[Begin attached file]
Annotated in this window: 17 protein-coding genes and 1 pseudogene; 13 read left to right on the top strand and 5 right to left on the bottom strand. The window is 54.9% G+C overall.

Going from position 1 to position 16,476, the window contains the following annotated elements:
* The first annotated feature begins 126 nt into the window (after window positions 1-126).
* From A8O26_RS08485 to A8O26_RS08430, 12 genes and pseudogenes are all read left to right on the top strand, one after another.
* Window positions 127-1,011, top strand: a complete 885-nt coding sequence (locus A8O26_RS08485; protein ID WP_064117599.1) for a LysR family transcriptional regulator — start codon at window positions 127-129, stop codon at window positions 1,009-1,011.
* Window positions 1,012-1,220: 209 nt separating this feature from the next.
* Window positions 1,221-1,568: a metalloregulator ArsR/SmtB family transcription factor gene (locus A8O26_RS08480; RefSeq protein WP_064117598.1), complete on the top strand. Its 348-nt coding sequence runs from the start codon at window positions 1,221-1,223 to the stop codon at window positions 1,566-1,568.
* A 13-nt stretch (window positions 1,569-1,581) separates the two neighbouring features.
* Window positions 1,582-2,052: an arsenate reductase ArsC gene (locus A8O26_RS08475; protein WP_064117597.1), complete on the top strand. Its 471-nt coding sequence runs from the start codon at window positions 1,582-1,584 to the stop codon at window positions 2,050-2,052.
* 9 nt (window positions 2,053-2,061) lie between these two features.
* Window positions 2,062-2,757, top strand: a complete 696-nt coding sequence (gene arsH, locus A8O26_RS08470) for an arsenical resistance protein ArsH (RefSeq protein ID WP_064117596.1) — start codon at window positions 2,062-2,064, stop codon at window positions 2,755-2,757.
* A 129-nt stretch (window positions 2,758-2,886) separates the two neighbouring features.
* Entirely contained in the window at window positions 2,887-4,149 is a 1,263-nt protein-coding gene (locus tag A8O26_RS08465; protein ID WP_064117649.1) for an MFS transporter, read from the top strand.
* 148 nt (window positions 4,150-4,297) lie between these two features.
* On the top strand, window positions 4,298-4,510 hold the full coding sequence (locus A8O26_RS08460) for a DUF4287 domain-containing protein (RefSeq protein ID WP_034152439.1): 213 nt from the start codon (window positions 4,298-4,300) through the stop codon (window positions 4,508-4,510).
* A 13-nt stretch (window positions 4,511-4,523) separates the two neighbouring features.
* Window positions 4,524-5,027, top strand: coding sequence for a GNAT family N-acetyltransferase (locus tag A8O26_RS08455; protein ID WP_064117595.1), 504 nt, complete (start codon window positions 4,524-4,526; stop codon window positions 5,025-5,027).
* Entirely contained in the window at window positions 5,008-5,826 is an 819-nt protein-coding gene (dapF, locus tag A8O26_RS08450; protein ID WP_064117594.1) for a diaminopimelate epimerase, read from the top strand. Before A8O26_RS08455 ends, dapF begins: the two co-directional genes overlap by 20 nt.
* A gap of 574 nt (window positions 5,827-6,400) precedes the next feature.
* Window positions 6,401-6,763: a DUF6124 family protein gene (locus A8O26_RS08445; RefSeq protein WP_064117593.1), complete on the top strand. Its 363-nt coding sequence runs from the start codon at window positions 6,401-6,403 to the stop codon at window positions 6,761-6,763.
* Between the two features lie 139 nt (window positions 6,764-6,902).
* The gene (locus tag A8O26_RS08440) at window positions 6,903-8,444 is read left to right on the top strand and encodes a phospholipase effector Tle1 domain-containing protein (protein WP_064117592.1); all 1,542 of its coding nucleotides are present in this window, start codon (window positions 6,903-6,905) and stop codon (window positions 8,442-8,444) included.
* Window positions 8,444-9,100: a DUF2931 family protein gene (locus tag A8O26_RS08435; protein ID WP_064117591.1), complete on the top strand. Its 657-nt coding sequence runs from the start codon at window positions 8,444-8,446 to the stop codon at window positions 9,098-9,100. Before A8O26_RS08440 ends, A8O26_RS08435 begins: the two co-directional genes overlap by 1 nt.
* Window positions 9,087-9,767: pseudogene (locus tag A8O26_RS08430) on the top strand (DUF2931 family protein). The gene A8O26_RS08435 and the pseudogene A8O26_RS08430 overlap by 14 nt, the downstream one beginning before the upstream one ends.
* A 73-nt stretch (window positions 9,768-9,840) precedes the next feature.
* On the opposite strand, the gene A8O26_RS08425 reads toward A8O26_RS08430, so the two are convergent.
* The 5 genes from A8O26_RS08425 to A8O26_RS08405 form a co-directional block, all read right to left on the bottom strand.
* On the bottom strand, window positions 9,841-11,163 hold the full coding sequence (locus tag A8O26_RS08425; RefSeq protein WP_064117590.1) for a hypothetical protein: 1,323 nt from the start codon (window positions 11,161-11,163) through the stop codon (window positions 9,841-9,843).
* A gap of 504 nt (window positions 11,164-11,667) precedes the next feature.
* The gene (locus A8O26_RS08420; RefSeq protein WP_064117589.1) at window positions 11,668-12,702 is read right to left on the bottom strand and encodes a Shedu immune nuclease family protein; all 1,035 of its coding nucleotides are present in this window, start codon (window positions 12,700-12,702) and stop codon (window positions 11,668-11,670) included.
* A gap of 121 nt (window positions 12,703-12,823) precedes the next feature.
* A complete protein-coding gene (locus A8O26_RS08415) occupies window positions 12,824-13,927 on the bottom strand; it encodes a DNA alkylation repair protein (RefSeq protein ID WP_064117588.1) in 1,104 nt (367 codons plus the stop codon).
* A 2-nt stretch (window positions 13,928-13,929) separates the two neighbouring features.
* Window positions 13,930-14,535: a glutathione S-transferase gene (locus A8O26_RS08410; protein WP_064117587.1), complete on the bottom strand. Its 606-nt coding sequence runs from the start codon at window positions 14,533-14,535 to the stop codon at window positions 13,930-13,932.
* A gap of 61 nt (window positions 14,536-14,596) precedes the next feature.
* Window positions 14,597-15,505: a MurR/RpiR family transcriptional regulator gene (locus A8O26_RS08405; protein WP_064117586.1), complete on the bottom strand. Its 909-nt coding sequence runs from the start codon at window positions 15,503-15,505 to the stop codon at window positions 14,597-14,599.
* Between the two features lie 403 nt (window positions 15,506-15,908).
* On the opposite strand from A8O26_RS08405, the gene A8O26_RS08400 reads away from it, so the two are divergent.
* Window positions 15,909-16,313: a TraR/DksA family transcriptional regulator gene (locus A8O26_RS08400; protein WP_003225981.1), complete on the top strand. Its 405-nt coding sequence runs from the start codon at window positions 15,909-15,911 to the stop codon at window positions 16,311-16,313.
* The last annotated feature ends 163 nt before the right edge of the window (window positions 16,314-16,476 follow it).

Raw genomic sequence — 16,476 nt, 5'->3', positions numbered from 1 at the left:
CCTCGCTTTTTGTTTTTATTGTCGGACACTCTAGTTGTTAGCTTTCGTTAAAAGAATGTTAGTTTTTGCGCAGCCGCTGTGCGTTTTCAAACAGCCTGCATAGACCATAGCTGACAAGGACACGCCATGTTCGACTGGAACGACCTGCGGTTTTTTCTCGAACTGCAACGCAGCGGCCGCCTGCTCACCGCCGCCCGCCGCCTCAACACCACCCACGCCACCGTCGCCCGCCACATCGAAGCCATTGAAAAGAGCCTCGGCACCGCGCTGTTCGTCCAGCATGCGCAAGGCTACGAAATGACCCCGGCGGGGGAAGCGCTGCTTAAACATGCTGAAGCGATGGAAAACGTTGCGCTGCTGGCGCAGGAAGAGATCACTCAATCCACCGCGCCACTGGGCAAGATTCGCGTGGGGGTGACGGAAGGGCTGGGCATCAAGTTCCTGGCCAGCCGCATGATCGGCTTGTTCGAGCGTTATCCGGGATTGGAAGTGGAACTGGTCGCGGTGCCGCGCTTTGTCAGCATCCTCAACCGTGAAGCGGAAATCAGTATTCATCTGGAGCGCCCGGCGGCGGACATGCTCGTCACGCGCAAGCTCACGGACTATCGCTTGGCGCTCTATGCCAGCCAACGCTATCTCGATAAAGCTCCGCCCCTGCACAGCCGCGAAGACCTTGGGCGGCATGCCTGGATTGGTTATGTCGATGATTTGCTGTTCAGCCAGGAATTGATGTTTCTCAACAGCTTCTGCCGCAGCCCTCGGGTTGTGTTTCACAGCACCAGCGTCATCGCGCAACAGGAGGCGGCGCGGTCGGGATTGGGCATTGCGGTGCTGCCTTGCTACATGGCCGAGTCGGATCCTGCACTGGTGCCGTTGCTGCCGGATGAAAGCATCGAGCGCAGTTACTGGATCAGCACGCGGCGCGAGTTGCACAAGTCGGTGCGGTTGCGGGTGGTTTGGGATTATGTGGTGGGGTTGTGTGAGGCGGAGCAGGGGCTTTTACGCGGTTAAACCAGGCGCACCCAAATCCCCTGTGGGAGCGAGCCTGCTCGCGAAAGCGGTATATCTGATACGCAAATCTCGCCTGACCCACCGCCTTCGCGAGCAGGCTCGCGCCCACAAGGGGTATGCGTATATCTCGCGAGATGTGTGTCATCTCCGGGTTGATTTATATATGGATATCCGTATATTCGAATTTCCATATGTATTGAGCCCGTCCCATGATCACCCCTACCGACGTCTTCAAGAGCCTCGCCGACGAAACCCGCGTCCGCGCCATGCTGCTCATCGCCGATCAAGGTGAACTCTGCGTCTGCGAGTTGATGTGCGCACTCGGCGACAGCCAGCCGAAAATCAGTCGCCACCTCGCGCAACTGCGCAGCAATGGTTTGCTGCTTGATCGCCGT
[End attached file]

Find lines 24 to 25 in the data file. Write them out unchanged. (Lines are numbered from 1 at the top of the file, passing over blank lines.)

* Window positions 9,087-9,767: pseudogene (locus tag A8O26_RS08430) on the top strand (DUF2931 family protein). The gene A8O26_RS08435 and the pseudogene A8O26_RS08430 overlap by 14 nt, the downstream one beginning before the upstream one ends.
* A 73-nt stretch (window positions 9,768-9,840) precedes the next feature.